At least, that was what was going through my head when I decided to suit up as a cowboy a year and a half ago. Now, it just feels comfortable; I’m not quite myself if I go out to play without my colors. Whether I’ll stick with it, time will tell. Let me leave you with a little bit from my recent song, “Golden Birthday“. It’s probably the most self-referential and time-specific song I will ever pen; super-rough demo here, recorded on my actual birthday shortly after finishing it. It basically says most of what I just related here, in more flowery language.

Twenty-seven this day my dad gave me a name:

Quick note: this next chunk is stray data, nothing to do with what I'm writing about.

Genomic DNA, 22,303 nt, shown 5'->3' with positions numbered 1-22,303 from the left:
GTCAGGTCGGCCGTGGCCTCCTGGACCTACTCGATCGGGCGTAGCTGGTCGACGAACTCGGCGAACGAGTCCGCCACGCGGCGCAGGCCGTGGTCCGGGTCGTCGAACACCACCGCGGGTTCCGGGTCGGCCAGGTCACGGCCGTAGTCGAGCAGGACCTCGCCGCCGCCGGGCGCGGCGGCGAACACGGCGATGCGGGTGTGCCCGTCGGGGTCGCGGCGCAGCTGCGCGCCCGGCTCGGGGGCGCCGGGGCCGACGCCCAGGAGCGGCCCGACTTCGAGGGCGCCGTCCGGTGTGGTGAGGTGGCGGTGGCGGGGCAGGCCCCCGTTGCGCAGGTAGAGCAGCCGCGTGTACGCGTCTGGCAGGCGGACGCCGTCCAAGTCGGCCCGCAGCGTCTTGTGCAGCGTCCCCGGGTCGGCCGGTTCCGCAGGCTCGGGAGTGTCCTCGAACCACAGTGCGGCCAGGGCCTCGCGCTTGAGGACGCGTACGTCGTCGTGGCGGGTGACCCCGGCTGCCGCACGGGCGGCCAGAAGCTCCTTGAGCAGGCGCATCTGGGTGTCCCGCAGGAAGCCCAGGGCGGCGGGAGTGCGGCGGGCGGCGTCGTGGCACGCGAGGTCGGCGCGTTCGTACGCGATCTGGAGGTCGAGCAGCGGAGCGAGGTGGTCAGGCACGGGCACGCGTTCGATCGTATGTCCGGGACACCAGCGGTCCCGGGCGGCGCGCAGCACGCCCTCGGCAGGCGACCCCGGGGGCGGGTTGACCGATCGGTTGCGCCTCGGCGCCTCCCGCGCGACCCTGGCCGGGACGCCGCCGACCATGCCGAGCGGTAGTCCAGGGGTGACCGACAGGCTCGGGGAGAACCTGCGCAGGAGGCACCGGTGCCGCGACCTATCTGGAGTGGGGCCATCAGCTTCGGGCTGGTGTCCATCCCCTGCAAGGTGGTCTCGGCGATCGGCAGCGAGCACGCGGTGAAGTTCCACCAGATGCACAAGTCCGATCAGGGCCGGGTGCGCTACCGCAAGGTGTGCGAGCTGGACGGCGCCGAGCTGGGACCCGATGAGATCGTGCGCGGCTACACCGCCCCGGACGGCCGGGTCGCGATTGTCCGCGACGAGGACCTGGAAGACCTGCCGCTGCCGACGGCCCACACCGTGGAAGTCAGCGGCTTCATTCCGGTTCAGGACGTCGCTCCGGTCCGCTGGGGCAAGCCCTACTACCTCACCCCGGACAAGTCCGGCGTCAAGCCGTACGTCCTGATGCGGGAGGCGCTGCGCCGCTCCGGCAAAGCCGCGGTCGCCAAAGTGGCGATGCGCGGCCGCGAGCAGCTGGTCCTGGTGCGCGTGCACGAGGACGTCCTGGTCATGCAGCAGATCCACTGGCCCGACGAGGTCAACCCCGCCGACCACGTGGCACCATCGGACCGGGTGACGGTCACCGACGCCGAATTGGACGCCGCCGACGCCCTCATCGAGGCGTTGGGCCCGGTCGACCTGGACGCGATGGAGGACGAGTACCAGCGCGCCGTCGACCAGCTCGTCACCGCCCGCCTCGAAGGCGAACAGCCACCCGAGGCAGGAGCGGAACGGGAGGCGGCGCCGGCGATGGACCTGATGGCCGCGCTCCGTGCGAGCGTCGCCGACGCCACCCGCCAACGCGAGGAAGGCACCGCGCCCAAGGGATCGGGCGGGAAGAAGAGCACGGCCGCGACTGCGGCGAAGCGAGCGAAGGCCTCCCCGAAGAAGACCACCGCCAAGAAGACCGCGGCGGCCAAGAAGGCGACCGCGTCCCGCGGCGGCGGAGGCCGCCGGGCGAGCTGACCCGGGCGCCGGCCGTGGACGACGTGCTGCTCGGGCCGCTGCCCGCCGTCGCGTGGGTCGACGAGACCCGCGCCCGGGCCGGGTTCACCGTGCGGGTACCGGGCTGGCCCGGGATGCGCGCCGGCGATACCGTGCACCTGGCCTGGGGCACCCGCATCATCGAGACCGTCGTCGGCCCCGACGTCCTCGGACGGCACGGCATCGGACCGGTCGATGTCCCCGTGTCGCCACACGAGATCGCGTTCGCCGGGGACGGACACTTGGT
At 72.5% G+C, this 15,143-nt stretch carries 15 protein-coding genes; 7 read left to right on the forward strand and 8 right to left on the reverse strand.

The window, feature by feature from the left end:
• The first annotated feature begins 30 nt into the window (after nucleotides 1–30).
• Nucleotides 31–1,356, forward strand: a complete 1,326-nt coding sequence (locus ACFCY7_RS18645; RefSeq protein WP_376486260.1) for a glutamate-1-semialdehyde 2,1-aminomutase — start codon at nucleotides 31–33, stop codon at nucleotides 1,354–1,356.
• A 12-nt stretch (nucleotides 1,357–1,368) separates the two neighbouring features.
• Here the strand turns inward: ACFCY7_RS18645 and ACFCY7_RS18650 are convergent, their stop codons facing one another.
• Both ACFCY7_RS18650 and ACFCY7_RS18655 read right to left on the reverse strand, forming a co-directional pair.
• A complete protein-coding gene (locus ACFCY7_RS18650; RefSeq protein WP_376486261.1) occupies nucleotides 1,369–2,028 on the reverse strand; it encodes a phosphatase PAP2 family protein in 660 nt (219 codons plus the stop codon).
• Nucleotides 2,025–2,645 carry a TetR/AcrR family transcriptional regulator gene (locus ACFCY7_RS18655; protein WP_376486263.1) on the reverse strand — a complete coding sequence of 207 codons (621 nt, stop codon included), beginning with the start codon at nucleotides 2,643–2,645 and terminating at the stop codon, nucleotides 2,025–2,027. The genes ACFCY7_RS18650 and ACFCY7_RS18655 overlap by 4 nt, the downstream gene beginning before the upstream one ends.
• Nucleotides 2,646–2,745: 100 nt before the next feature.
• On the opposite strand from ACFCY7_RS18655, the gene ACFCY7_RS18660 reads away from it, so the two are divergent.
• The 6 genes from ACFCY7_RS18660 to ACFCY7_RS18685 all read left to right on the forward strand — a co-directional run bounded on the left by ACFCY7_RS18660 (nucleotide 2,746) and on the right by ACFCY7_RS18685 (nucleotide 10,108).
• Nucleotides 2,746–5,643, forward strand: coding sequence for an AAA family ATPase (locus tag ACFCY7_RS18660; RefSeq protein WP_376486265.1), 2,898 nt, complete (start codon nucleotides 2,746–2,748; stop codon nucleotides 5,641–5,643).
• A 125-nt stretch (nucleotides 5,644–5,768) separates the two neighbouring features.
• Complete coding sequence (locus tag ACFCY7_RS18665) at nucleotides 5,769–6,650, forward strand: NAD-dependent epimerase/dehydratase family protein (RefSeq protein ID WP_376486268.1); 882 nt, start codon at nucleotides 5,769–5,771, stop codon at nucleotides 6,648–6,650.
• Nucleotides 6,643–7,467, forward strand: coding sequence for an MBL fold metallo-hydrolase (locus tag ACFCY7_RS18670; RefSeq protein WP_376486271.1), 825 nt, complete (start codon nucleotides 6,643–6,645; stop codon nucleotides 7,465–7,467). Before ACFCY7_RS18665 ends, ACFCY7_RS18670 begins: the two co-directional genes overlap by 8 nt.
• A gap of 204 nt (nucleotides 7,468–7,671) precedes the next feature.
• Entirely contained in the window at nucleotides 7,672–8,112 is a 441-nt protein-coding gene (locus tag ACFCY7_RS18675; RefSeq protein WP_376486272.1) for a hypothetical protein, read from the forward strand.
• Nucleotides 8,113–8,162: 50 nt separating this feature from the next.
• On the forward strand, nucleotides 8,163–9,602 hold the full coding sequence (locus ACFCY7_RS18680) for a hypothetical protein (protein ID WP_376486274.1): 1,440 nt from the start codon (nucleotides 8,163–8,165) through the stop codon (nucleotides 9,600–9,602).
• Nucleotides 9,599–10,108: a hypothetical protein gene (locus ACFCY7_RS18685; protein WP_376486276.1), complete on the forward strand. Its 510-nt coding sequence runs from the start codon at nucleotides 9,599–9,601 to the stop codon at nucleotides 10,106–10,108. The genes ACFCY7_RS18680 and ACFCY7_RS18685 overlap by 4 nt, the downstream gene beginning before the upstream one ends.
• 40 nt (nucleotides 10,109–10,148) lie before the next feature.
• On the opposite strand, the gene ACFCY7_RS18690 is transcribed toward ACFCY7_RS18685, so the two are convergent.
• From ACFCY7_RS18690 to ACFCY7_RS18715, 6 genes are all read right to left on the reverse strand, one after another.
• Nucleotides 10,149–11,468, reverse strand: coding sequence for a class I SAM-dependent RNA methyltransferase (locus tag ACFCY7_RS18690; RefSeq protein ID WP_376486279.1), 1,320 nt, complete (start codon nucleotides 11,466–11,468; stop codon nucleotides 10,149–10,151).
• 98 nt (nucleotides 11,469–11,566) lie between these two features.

Shareef, and like his dad, Ali.
Although he didn’t know twenty-seven ago
you can guess from my garb what I be.

Give a cowboy some company
on this day of his birth.
For though he’ll always be lonely,
at least he won’t know what’s worse.

Rule number one among cowfolk:
you don’t ask what he is, where he’s from.
If you’ve never seen that in heels and a hat,
trust you’ll see plenty more ‘fore he’s done.


Don’t tell me the day is still young, miss;
ten men mean to kill me at noon.
Though I don’t pretend I’ll escape in the end,
they might wait if they see me with you.


Truth is, I wasn’t born beneath this brim,
and I ain’t gonna die in these boots.
Mine is a vine that you can’t unentwine,
stolen sunshine and borrowed roots.


And we each got our burdens to shoulder,
and we each got our trails to keep on.
And it’s easy to forget how to chase a sunset
when you know you have to get up at dawn.


Give a cowboy some company
on this day of his birth.
For though he’ll always be ornery,
trust he knows what it’s worth.